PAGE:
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Latinos in Hollywood


US Latinos account for 24 percent of box office ticket sales and 24 percent of streaming subscribers.3 To put this into even sharper contrast, US Latinos see films 3.3 times a year, per capita, compared with 2.9 for Asian-Americans and 2.3 for White Americans.

Yet Latinos hold less than 5 percent of leading on-screen, off-screen, and executive leadership roles in US media. Half of large media companies’ boardrooms include no Latino representation, and overall there is limited progress toward parity. As a result, the many facets of the Latino identity, from the United States and around the world, continue to be unseen or misrepresented on screens. READ MORE AT MCKINSEY & CO

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Hispanic small business owners statistics


In October 2023, the U.S. Department of the Treasury reported that roughly 5 million Latinx-owned businesses operated nationwide. These companies generate over $800 billion in annual revenue with an economic output of $2.8 trillion. 

That report also revealed that this share is growing. In 2021, almost 25 percent of the entrepreneurs behind new business applications were Latinx. And between 2019 and 2023, the share of self-employed Latinx workers across the country grew by 26 percent. READ MORE AT BANKRATE

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Planning your Latino parents' retirement


few years back, my siblings and I began what would turn out to be a long, somewhat arduous conversation: What’s going to happen with Mom? Our mom was getting older, and we needed to start thinking about what her golden years would look like, considering the possibilities that could come with caring for an elderly parent. The entire exercise, thus far, has led to arguments and a sense of straying further from the light. READ MORE AT THE LOS ANGELES TIMES

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Latinos essential to growing STEM workforce


U.S. Latinos are key when it comes the nation’s engineering and technology workforce, according to a new joint report from the Society of Hispanic Professional Engineers (SHPE) and the Latino Donor Collaborative (LDC). According to the report, the economic contributions the Latino community makes to the U.S. are immense. The contributions are significant enough that if the national Latino population were its own country, it would have the fifth-largest GDP in the world, $3.2 trillion, despite comprising only 19.1% of the U.S. population. READ MORE AT DIVERSE EDUCATION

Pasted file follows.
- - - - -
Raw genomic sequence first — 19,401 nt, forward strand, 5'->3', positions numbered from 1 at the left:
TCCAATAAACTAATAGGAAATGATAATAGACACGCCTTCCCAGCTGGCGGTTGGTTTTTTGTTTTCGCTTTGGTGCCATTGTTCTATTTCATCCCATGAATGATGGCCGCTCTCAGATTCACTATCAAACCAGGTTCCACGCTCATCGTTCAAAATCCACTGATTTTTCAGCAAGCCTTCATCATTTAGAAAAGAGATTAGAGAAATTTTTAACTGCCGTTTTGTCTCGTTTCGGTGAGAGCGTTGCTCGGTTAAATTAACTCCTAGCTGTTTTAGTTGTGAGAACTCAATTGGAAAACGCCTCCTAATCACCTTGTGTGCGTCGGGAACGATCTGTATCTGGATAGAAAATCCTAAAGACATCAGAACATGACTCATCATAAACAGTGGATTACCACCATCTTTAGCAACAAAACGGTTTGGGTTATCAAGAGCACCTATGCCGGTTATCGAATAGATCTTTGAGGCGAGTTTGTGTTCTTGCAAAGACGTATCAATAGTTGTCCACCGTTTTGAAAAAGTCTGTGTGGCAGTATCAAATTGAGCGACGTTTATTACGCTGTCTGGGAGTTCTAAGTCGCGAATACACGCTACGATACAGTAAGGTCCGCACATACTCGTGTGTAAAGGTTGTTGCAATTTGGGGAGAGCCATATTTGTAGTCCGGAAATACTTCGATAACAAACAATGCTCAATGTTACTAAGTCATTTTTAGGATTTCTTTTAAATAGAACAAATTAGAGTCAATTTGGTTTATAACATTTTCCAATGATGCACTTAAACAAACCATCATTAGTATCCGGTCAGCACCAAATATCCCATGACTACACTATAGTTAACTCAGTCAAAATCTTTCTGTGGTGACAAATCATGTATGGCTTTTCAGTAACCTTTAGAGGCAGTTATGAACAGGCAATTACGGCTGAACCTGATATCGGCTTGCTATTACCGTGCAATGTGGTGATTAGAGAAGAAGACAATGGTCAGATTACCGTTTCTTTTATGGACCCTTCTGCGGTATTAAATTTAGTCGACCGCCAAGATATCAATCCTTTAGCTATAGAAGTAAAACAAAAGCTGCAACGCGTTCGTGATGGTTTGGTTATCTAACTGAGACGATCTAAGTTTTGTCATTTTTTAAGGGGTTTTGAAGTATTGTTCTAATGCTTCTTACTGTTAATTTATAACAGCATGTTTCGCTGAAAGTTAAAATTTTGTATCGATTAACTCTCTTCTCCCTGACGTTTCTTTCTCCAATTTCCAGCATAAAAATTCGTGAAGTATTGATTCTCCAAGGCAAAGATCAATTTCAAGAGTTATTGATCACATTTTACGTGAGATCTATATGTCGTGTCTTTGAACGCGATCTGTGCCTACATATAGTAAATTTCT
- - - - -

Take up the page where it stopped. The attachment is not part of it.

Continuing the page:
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53 Hispanic American-owned banks and credit unions


Hispanic American financial institutions were created to provide services to low-income and minority communities, particularly Hispanic American communities. Historically, Hispanic Americans have been affected by discriminatory lending practices like redlining and experienced limited economic opportunities to build wealth.

Hispanic American banks were founded in areas where minority communities lived. These financial institutions were able to connect with their local communities and fill the banking gap by addressing areas like language and culture. READ MORE AT PERSONAL FINANCE

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Financial services and the tools they provide can be invaluable for economic mobility and wealth building, but many of the benefits have been hard to reach for Latinos, many of whom live with unmet needs. While they represent about 20 percent of the US population and are a growing economic bloc, Latinos have not had access to many of the benefits of financial services. READ MORE AT MCKINSEY & COMPANY

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The total economic output of U.S. Latinos reached $3.2 trillion in 2021, inching closer to Germany's and staying ahead of India. A report shows U.S. Latino buying power and economic output grew by more than 14% despite the pandemic's disproportionate impact on Latino communities.

While the report focused on the overall strength of the U.S. Latino economy, it did not address the massive economic inequalities still facing Hispanics nationwide. READ MORE AT AXIOS

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Financial planning tips for the Latino community


The Hispanic community is taking the U.S. economy by storm. Projections suggest that Latinos will hold $2.6 trillion in purchasing power over the next three years, a growth that outpaces that of non-Hispanic households. Despite these promising statistics, Latino individuals are still behind financially, for a variety of reasons. READ MORE AT MORNINGSTAR

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The United States is a diverse nation of consumers with different wants and needs, backgrounds, opinions, values, and expectations. However, not all voices are always clearly heard, often leading to decision-makers remaining ill-informed. With the holiday season in full swing, here are key insights about U.S. Hispanic consumers regarding holiday shopping and how they compare to the non-Hispanic U.S. population. READ MORE AT CIVIC SCIENCE